Mountain Jews are a sub-ethnic group of Jews of the North and East Caucasus. The term “Mountain Jews” arose in the first half of the 19th century during the annexation of these territories by the Russian Empire. The self-name of the Mountain Jews is Juhur. Mountain Jews speak several dialects of the Tat language which are close to each other and belong to the western branch of the Iranian group of languages. The ancestors of the Mountain Jews came presumably in the 5th century AD from Persia, where they ended up in the VIII century BC.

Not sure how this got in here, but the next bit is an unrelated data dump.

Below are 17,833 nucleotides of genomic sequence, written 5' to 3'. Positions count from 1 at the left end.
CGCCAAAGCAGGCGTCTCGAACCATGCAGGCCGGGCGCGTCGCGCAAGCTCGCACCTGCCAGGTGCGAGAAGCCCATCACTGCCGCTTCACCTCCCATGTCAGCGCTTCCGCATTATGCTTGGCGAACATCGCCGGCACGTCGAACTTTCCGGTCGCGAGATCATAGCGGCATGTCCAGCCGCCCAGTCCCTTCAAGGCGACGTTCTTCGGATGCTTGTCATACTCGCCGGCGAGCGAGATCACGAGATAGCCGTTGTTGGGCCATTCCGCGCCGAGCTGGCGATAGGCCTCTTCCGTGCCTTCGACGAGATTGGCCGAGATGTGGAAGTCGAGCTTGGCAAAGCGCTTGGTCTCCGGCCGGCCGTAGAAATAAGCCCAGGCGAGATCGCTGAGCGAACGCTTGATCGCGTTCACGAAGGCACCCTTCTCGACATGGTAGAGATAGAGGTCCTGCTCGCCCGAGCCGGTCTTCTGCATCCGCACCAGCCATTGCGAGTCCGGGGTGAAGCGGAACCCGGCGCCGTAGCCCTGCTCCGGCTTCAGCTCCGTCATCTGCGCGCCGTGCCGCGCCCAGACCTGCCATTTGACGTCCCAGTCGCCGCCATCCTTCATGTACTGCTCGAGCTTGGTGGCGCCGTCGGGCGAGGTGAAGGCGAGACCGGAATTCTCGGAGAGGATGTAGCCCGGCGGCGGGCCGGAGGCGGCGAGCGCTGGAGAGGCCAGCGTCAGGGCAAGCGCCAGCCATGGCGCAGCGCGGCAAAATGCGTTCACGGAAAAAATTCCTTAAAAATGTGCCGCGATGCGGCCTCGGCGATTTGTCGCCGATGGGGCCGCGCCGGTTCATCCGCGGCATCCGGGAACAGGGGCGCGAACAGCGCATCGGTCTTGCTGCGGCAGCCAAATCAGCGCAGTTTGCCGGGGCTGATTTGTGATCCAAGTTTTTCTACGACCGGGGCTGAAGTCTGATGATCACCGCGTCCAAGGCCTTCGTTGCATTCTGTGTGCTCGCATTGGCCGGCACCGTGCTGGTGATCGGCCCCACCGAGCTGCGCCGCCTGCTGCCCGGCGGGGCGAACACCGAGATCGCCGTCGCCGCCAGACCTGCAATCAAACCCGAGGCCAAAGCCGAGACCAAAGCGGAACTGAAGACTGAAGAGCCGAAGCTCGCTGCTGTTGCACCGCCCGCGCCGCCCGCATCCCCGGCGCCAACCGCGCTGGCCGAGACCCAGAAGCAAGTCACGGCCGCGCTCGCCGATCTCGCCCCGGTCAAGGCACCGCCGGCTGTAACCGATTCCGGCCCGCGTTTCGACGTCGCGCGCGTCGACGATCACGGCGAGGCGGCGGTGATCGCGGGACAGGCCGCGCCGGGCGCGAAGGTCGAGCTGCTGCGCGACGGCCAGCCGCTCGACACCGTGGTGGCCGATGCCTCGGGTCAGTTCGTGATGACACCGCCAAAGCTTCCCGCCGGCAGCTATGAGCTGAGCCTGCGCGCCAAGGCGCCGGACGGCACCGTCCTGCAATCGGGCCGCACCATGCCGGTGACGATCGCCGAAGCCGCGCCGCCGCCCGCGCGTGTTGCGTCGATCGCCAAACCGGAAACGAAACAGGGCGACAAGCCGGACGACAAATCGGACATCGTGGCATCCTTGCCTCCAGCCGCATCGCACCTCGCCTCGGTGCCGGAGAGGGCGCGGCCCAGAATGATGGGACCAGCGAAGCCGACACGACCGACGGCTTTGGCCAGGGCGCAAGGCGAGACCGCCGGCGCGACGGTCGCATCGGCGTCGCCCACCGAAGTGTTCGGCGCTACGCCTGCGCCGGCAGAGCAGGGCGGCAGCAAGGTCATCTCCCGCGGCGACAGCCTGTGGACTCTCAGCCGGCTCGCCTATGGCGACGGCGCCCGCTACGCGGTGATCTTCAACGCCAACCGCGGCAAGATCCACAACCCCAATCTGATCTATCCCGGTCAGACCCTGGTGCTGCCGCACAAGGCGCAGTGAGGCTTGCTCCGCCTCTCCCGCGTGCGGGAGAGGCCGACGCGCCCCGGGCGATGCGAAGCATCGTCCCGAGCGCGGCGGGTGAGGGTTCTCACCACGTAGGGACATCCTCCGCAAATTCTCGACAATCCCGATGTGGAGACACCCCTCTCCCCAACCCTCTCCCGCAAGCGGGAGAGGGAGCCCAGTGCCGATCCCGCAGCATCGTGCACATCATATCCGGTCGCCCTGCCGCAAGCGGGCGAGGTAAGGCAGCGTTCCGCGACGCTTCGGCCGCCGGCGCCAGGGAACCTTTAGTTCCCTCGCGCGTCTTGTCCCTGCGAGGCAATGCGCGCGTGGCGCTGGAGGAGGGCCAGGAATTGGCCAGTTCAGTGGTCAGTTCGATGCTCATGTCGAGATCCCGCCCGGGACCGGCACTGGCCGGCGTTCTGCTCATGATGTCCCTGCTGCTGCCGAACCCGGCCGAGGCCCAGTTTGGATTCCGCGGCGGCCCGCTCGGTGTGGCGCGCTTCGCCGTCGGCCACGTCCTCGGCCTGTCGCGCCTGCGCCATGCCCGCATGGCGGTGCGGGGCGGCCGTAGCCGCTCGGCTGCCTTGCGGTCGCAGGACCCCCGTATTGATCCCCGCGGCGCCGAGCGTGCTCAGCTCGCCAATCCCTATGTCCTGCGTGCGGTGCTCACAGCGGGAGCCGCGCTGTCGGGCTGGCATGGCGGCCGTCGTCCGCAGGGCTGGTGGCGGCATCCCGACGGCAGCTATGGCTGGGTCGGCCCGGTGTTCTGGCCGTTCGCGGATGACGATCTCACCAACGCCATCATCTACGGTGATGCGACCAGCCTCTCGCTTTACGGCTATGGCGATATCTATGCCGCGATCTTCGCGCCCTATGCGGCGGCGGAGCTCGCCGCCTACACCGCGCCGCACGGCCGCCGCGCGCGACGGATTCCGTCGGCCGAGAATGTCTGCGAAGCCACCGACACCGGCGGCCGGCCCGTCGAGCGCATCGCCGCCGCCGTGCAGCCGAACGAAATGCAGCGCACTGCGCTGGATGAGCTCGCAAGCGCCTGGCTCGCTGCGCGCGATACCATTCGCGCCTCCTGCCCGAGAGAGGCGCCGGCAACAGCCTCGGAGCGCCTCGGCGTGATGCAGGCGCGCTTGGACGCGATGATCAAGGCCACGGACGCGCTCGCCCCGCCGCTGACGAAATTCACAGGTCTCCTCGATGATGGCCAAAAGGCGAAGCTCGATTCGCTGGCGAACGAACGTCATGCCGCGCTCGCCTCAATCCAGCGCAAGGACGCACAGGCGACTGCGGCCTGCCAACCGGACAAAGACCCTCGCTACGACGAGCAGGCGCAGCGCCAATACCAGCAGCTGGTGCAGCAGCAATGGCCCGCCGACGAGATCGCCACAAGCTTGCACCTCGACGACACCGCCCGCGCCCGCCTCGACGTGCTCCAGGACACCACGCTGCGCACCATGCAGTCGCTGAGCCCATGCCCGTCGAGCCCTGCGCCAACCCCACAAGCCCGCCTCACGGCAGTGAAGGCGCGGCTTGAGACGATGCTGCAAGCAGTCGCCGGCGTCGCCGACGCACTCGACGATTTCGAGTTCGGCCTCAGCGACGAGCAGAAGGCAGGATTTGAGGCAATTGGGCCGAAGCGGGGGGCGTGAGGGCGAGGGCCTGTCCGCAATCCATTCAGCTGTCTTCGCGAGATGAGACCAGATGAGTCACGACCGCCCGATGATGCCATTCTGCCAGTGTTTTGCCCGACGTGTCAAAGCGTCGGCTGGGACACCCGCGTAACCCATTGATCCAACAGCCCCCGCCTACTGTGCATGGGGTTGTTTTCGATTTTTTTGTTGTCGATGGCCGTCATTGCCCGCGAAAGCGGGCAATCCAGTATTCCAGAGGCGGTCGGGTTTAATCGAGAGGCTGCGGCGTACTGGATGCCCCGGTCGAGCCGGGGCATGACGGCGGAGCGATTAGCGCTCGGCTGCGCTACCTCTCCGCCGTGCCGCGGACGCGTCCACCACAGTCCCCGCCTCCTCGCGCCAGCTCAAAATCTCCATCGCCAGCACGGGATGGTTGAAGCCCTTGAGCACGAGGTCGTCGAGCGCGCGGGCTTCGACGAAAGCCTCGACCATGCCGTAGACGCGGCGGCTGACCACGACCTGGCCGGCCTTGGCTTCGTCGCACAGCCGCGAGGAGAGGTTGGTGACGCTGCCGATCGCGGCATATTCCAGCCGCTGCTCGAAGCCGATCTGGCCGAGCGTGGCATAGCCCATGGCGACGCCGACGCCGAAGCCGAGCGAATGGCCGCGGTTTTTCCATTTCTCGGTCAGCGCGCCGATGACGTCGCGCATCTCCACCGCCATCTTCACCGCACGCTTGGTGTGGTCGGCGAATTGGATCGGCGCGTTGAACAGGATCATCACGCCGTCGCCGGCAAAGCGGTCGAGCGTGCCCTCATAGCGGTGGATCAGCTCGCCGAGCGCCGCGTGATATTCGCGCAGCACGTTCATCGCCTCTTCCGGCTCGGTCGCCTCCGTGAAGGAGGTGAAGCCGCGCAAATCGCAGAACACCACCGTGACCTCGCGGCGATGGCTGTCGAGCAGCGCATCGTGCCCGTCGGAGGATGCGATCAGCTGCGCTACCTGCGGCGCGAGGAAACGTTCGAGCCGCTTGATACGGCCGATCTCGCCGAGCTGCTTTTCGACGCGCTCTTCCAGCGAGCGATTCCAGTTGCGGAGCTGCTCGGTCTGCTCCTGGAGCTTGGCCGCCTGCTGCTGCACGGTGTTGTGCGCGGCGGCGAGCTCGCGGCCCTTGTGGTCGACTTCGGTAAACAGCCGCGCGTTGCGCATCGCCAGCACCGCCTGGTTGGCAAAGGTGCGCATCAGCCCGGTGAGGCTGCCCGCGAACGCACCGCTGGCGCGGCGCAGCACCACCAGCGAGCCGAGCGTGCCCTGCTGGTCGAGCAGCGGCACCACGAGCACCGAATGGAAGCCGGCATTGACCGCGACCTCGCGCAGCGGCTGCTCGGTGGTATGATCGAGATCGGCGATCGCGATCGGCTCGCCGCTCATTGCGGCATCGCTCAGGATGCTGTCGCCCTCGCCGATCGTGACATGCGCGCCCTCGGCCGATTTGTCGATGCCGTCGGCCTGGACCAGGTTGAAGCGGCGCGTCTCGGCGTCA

The main centers of concentration of mountain Jews are: Azerbaijan - Baku (the capital of the Republic) and Guba city (where most mountain Jews live in the suburb of Red Village, inhabited exclusively by Jews); Dagestan - Derbent, Makhachkala (the capital of the Republic, until 1922 - Petrovsk-Port) and Buinaksk (until 1922 - Temir-Khan-Shura). A significant number of Mountain Jews also lived in Nalchik and Grozny.